SCA – 1, Social Life – 0
You know that one friend in the group who had kids earlier than everyone else, and suddenly can’t talk about anything non-nappy/nursery/nurture-related? That’s me. Except, instead of kids (a fairly relatable topic – most people were once kids themselves), I won’t shut up about ad school. And, just like a new parent, I assume other people are just as interested in my runty brain babies as I am.
Not everyone cares about ads. In fact, most people find them annoying – that’s why ad blockers exist. In theory, I know this. In practice, I’ll talk the ear off any poor soul I meet, whomping them over the head with words like ‘Adobe’ and ‘Strapline’ and ‘Execution’. Then, when they’re on the floor bleeding, I’ll chuck in a few well-timed ‘SMP’s to finish the job.
In short, SCA has ruined my social life. Just six weeks ago, I was a ‘fun’ person to be around. This Tuesday, on the other hand, I was working on a brief: find a core truth about Connect 4, and demonstrate it in your executions. That night, I found myself at the pub with a bunch of old friends I hadn’t seen for a while. The perfect opportunity for a wholesome catch up? Not for this bloodhound. Mind still churning after hours, I decided to continue the hunt for truth, squeezing a thought on Connect 4 from every person at the table. I even managed to corner the barman for an opinion.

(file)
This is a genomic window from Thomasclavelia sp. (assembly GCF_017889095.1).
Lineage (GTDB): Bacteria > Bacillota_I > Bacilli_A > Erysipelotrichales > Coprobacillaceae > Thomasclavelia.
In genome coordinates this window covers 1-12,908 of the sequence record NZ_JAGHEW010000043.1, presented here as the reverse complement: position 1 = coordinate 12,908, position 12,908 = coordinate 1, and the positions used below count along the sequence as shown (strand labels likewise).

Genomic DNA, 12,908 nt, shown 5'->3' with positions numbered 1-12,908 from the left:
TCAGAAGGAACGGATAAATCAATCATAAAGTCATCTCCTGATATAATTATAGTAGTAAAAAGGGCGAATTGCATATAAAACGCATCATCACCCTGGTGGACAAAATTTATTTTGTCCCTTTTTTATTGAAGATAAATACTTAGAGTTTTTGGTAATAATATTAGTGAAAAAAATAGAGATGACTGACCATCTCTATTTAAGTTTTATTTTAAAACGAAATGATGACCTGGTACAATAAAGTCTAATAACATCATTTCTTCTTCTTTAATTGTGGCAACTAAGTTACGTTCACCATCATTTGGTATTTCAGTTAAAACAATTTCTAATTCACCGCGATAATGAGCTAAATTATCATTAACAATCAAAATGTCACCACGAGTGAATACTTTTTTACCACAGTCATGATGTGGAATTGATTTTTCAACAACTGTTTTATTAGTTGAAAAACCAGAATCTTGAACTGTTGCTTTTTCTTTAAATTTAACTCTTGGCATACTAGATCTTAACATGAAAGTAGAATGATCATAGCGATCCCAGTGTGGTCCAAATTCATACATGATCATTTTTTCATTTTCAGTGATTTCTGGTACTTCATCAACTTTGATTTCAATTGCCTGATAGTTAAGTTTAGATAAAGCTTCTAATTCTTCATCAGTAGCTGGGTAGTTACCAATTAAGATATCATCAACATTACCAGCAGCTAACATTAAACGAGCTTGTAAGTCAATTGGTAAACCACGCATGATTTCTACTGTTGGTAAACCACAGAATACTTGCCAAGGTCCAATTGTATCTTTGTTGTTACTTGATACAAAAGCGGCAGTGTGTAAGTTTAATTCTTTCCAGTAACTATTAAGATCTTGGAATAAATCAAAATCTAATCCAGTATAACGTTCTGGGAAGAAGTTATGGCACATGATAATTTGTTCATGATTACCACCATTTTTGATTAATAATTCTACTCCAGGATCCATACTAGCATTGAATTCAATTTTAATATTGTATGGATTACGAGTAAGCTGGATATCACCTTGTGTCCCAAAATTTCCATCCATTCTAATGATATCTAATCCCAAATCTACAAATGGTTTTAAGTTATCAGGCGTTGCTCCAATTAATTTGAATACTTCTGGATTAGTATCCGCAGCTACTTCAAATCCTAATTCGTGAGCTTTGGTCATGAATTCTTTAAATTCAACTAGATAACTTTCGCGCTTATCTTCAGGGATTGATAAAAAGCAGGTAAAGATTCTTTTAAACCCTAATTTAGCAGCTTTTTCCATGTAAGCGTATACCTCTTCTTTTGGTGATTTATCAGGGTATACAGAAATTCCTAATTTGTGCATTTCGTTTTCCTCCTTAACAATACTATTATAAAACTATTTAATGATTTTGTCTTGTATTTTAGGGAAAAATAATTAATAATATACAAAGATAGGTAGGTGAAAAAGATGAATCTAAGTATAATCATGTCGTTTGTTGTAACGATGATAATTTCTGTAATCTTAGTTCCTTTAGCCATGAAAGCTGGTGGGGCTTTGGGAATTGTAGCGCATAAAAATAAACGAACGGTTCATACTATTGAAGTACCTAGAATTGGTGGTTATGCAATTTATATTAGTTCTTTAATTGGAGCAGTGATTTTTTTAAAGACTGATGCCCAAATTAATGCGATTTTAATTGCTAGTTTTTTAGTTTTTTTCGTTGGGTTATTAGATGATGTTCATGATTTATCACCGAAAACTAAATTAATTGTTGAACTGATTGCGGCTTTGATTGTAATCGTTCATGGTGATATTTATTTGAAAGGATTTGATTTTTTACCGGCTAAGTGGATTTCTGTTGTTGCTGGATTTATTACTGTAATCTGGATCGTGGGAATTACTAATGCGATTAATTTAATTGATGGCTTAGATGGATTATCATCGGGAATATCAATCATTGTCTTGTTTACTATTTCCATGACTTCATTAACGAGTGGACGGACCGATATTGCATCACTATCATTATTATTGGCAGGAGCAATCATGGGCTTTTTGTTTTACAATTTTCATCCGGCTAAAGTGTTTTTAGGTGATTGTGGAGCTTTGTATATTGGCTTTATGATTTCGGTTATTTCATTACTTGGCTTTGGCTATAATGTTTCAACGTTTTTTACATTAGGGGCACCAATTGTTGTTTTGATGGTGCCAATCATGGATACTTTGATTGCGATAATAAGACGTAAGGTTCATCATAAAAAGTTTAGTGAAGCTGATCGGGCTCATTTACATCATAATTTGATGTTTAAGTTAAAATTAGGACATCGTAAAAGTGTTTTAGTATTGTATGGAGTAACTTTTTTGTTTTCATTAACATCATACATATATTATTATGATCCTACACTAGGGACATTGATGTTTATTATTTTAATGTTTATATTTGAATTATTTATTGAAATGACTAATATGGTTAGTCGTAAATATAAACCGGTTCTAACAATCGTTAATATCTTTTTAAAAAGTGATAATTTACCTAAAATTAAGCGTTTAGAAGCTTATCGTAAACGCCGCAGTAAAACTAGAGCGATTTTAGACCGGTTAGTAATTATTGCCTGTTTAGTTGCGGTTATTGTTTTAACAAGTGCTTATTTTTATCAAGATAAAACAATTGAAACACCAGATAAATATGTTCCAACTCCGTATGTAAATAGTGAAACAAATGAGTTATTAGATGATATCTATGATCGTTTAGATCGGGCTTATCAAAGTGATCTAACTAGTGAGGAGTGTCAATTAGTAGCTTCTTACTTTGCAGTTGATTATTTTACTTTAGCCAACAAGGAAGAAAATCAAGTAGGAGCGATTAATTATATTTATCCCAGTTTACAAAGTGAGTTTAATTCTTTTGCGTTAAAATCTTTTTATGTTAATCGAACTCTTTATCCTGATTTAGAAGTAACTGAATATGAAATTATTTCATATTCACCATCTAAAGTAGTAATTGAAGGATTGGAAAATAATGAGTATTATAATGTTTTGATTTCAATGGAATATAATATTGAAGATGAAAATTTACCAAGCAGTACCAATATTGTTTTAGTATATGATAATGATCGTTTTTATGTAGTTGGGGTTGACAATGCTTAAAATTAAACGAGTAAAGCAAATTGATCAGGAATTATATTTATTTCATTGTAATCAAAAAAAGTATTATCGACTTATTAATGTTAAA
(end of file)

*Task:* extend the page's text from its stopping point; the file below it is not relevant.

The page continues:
Later that night, lying in bed, buzzed from a couple of beers, I messaged my latest Hinge match the inevitable, irresistible question:
“Ever played Connect 4?”
SCA reminds me of lockdown with my mum – I’m surrounded by people just as weird as I am, and I feel my own oddness steadily calcifying by the day. We’ve already developed our own strange language and way of interacting, from stupid in-jokes to mind-numbing adspeak. Physically, I leave Pop Brixton everyday, but my mind stays firmly inside the shipping container madhouse.
It’s only been six weeks. Who knows how many friends I’ll lose before July?